If you live in a largish area and are noticing that all horses are of generally poor quality they might be selling elsewhere. An area I lived in would sell a lot of the horses through word of mouth and club advertisements, and only the horses that wouldn't sell that way would be advertised publicly.

    Still, you don't need to worry about this for a few years. In a few years you could be living elsewhere, you could get out of horses, you could want something totally different, so its really pointless worrying now.
         
        10-19-2012, 11:14 PM
      #17
    Foal
    I don't want to have to go through the buying and selling process multiple times if I don't have to, and being a small horse area trying to sell one kind of worries me.

    The town I'm in is one of the larger ones in the state, but small compared to everywhere else, and is mainly an air force town. I've been thinking and planning about owning my own since I was a child and am now actually in a position to where I can make my dream come true. I just can't forget about it for a couple of years and then try to figure things out.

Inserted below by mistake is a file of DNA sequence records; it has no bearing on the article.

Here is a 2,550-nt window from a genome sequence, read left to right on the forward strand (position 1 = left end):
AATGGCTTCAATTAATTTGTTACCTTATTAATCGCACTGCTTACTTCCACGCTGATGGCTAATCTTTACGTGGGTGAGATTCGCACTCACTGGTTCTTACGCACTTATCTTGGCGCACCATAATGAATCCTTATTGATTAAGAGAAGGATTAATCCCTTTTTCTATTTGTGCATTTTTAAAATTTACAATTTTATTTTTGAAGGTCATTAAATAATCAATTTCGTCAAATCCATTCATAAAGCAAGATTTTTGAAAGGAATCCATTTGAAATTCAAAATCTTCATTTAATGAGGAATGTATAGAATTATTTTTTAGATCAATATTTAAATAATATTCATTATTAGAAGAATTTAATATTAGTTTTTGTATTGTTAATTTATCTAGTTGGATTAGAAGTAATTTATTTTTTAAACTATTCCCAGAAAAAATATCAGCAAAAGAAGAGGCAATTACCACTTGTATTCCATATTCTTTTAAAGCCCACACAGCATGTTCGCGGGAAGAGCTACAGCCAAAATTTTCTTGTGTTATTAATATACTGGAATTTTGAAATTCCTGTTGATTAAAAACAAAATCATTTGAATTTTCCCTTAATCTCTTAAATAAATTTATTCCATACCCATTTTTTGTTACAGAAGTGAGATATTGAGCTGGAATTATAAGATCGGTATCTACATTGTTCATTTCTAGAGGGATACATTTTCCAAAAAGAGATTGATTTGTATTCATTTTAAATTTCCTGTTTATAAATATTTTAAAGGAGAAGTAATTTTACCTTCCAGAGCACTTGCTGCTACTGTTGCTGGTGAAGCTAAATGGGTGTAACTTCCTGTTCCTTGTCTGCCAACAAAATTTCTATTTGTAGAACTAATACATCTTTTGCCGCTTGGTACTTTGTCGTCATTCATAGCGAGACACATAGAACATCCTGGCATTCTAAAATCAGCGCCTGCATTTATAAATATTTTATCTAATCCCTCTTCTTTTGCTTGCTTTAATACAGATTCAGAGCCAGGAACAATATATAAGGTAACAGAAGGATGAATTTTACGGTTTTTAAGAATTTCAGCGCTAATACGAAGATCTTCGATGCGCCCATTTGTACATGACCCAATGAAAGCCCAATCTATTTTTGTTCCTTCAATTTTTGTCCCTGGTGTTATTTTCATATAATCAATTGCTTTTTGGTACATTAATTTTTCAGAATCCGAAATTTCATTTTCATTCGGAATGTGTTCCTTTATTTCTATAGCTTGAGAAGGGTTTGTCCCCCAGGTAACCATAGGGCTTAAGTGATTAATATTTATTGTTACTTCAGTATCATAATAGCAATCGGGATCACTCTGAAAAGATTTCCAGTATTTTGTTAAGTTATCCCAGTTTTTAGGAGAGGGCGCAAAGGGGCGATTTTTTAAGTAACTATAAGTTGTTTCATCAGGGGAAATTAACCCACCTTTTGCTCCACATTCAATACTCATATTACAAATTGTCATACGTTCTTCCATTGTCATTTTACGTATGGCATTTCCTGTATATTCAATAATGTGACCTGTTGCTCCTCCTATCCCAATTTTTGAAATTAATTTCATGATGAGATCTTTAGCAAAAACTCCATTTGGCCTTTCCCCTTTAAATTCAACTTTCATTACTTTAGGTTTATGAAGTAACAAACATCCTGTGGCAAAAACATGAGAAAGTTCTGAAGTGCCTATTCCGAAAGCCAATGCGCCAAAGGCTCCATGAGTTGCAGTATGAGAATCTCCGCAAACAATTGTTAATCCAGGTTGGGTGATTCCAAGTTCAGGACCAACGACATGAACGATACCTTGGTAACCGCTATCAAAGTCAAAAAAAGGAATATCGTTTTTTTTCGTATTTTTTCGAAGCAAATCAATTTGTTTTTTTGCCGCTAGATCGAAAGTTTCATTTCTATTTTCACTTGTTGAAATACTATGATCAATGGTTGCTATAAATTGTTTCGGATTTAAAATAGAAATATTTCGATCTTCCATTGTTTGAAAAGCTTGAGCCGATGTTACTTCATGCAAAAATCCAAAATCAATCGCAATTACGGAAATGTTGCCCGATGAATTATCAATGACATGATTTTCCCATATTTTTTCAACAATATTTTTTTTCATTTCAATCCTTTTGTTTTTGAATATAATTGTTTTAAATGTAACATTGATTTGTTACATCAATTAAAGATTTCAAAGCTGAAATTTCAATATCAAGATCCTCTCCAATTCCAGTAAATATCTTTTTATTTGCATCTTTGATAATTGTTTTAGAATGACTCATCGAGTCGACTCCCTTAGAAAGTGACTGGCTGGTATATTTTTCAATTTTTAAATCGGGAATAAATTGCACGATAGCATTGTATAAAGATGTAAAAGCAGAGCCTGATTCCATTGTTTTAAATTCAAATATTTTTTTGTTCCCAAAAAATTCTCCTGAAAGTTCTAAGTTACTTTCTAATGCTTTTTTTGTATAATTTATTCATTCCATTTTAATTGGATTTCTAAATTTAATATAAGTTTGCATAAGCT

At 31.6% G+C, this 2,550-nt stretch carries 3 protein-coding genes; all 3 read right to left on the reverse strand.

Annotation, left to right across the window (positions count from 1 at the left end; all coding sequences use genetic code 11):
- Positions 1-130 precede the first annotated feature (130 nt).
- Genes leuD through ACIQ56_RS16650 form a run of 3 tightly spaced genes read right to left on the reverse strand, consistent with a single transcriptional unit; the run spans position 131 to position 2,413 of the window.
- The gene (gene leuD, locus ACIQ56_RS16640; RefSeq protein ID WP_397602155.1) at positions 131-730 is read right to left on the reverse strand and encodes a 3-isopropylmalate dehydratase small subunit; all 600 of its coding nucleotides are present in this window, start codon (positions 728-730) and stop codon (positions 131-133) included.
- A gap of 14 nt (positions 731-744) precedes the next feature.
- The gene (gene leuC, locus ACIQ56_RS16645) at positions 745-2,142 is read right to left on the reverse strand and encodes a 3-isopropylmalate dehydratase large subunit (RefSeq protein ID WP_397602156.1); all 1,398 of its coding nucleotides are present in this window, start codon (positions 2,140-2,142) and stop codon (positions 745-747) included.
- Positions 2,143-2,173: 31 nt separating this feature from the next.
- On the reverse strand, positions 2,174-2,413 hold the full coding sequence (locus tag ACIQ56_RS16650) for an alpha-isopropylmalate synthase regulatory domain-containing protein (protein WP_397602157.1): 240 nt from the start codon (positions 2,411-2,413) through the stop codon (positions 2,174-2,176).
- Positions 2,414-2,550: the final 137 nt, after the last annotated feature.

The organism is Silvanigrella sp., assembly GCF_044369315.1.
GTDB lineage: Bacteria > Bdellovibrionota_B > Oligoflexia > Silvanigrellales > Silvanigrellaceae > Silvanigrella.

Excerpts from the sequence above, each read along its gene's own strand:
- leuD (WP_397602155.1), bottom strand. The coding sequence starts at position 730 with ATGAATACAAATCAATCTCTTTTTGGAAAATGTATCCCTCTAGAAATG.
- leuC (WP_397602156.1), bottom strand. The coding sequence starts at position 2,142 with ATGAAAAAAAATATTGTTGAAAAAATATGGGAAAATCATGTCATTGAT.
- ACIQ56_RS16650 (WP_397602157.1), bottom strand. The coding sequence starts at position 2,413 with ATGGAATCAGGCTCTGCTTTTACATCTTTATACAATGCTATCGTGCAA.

Another reason why I keep thinking of appaloosas is just that, even if in a few years I change what I want to do one would follow me along with it.
         
        10-20-2012, 01:10 AM
      #18
    Green Broke
    Personally, unless you're going to breed show, I think particular breeds are kind of meaningless.

    I've seen really different horses within each breed. There are certain breed standards but the attributes and temperament of any horse within any breed can vary wildly. My advice would be to focus more on a "type" of horse you want, and keep an open mind about everything else.

    The more specific your lists of wants the easier it is to overlook a really good horse that is just a little bit off. If you must get a certain breed be prepared that it might take you far longer, and cost you a lot more to find something that ticks all the boxes.

    I've met many Appaloosas and they varied a lot. Different temperaments, conformation, ability etc. So just because a horse is a certain breed doesn't mean that they are a certain way.